You can even swap out the Sport jacket for a different shell, called a Style jacket. This involves unscrewing the case and prying it off the innards of the speaker, which was hard enough to manage that I thought I might be damaging it. I managed to get the speaker into the red Style jacket, which is lighter and would make this a nice accessory for a holiday party, but I wouldn’t plan on switching jackets on the fly all too often.
Logitech K380 Multi-Device Bluetooth Keyboard
This $40 gadget works with Windows, Mac, Chrome OS, iOS, Android, and Apple TV devices—and it can connect to three of them simultaneously. I tested it with a Windows PC, an iPhone, and an Android tablet, and it worked seamlessly. It paired easily and typed just as efficiently as a wired keyboard. I also like how compact it is—it’s slightly longer and narrower than a hardcover book—while still remaining roomy enough for typing.
While devices with touchscreens are all fine and good, I’m still a sucker for a good, solid physical keyboard. If I’m taking it with me, it has to be small and light enough to tote around, but still big enough to make typing quick and easy. That’s why I love Logitech’s K380 Multi-Device Bluetooth Keyboard.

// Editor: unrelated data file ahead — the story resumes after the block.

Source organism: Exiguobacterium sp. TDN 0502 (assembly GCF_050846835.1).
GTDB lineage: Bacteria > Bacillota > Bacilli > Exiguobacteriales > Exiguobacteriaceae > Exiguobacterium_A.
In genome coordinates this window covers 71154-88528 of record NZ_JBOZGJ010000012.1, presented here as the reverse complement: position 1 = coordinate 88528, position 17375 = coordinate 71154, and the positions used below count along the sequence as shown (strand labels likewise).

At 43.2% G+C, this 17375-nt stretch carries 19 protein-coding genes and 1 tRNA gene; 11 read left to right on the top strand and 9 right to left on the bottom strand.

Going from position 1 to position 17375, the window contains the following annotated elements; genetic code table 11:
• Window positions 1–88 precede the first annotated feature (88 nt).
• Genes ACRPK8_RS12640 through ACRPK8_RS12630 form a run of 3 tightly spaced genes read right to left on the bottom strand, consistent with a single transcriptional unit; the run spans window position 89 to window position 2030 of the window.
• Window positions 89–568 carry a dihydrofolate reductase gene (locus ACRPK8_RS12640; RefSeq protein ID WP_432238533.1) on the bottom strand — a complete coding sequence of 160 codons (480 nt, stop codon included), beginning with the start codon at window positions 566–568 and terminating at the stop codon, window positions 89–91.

RHA T10i in-ear headphones, Bowers & Wilkins P5 Series 2
Headphone style—whether over-ear (earmuff) style or in-ear (earbud) style—is really a matter of taste. I’ve always been firmly in camp earbud, so I was excited to try out RHA’s T10i in-ear headphones ($200). And they did not disappoint: I was impressed with the wide selection of tips for personalizing the fit, and the adjustability for improving the sound.
I was less anxious to try out the Bowers & Wilkins P5 Series 2 on-ear headphones ($300). I haven’t worn on-ear headphones in years, and I thought for sure they’d feel bulky and uncomfortable. How wrong I was: the P5 Series 2 were surprisingly light and comfortable, and made for a very pleasant listening experience.
Both the P5 Series 2 and the T10i let you listen to music and other audio, and include a microphone and an inline remote. Both feature excellent sound quality and impressive noise cancellation technology.